Thursday, December 10, 2009

Third Attempt: Why fat and processed flour matter

During the third attempt, I had ditched my last recipe and written down one I had located elsewhere on the Internet. Much to my frustration, Jon's mother was not too helpful with advice. It was like she was hiding the family recipe from me so her boy would dump me. "Oh dear," she chortled, "you don't make kolaches off of recipes. You have to learn in person." Oh screw it.

At this time, I was in the middle of health food kick. All organic, hormone-free, cage-free goodness was only what was good for me. I had on hand some whole wheat flour full of fibery goodness. Low fat milk and margarine to boot. What could possibly go wrong! I would just lose a bunch of calories and add to the overall health of the beloved treat.

Ummm yea right.

So I gruel over stiff batter beaten by hand with a wooden spoon. I lovingly pour my $10 bag of organic wheat flour into my low fat, scalded, organic (read $5 a gallon) milk. Then, I mix in the tub of margarine as a substitute for the 300 sticks of butter the recipes seem to require.

At this time, Jon steps in and says "smells good in here". Turns out, the dough was actually starting to smell like it was supposed to. I do a mini-victory dance, known in this household as the "smarty-pants dance".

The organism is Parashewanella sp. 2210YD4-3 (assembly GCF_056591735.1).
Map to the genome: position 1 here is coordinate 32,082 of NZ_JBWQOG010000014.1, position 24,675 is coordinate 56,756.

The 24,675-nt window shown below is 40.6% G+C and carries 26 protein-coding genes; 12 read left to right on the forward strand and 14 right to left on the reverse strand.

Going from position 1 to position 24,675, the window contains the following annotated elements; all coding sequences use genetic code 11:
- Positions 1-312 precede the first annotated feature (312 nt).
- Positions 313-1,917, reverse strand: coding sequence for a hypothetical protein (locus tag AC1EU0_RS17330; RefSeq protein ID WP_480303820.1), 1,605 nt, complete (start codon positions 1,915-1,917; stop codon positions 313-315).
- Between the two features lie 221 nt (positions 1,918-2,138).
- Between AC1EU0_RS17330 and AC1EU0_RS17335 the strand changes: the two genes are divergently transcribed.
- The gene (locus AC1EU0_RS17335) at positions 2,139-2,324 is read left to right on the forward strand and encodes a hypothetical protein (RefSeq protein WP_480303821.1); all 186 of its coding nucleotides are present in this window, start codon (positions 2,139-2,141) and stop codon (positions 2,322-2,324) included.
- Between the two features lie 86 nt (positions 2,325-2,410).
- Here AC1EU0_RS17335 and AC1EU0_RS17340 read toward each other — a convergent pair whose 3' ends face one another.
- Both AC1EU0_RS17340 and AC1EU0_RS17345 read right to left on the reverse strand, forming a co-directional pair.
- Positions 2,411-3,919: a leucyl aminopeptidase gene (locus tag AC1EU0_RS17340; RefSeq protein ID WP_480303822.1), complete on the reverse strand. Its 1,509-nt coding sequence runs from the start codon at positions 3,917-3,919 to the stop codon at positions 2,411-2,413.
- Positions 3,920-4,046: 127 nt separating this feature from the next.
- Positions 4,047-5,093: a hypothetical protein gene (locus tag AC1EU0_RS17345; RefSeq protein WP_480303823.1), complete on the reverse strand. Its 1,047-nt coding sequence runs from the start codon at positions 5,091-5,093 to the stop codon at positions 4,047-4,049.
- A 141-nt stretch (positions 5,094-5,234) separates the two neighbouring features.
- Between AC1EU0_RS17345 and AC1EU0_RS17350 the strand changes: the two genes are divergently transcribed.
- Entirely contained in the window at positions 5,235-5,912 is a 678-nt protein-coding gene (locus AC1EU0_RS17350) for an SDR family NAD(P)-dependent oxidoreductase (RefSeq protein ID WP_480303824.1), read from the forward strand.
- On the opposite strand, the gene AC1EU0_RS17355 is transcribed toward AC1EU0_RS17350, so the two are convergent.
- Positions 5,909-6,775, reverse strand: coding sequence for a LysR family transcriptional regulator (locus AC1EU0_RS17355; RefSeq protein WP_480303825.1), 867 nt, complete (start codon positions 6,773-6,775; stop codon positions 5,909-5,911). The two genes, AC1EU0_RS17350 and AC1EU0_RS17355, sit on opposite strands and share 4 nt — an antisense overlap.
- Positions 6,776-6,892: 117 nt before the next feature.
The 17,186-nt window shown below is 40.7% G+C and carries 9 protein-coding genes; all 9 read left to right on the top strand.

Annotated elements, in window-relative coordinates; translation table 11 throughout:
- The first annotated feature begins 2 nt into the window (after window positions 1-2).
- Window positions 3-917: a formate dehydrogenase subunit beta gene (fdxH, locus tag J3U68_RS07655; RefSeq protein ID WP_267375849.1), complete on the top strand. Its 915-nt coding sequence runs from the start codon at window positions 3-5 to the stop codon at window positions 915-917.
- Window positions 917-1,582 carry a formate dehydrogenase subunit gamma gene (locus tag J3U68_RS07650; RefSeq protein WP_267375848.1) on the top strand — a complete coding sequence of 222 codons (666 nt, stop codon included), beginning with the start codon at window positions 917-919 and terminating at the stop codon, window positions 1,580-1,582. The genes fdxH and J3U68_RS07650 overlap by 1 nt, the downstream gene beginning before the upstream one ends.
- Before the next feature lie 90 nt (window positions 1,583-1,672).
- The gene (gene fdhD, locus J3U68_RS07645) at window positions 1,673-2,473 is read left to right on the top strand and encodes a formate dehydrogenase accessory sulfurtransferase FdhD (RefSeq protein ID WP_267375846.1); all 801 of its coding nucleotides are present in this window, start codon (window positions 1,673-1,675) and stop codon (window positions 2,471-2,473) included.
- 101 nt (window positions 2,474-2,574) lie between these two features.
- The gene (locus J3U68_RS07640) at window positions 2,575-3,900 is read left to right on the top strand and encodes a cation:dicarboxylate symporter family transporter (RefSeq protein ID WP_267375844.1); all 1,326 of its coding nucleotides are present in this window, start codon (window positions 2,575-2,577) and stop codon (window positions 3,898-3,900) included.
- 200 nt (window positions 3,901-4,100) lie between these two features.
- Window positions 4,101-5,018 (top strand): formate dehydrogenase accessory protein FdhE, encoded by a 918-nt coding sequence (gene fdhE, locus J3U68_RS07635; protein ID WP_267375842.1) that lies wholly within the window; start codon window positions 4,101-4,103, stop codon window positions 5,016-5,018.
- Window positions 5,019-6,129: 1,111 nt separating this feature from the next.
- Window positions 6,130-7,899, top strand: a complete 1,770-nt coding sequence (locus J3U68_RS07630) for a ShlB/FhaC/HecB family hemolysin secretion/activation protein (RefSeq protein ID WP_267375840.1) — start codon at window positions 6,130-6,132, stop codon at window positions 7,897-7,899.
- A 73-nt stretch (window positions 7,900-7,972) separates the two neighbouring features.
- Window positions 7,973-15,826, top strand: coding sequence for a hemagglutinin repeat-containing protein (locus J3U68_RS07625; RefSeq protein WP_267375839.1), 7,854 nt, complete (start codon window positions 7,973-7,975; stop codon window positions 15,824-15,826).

I get all proud and teary-eyed over my whole wheat, kolache-smell-alike dough and begin to cut it into the "walnut size" balls every recipe calls for. Now, to let them rise for the 14th time... I wait.

I wait some more....

I turn on all the lights in the kitchen to warm it up.....

I turn on the stove to heat it up some more....

*Tragedy strikes*

The balls kind of spread out instead of fluffing up.

At this point, the dough balls had been "rising" for hours. I finally said, "The hell with it!" and popped them in the oven.

Well, turns out that butter fat and processed flour has a place in pastry baking. At least in kolache recipes.

These kolaches were gooey (again) and tasted like stale, wheat bread that has been sitting in your grandmother's pantry since WWII. All four dozen kolaches in this batch were AWFUL.

So, I did what every corn-fed American white-girl does when they have food they need to get out of their house in a hurry: I took them to the office. ALL my baking disasters have been pawned off on my co-workers.

People in office settings will eat anything as long as it does not try to pass as healthy. It must have something to do with cubicles, florescent lighting, and corporate servitude.

Usually, things are snatched up in minutes. Not today. I had to spend hours guilt-tripping people to eating the kolaches I brought. I took my pans home later that day, hanging my head in shame.

I cried and boo hoo-ed like a small child when I got home. I think I seriously weeped into my flour pail. Jon came home to find me curled up on the kitchen floor.

"You'll never marry me," I waled at him.

He sits down next to me and tries to be comforting: "Don't worry babe, most of the people except my grandma can not make kolaches too well. You have to be like... a grandma to do it right."

At the rate I am going, I just might die an old maid before I get this right.

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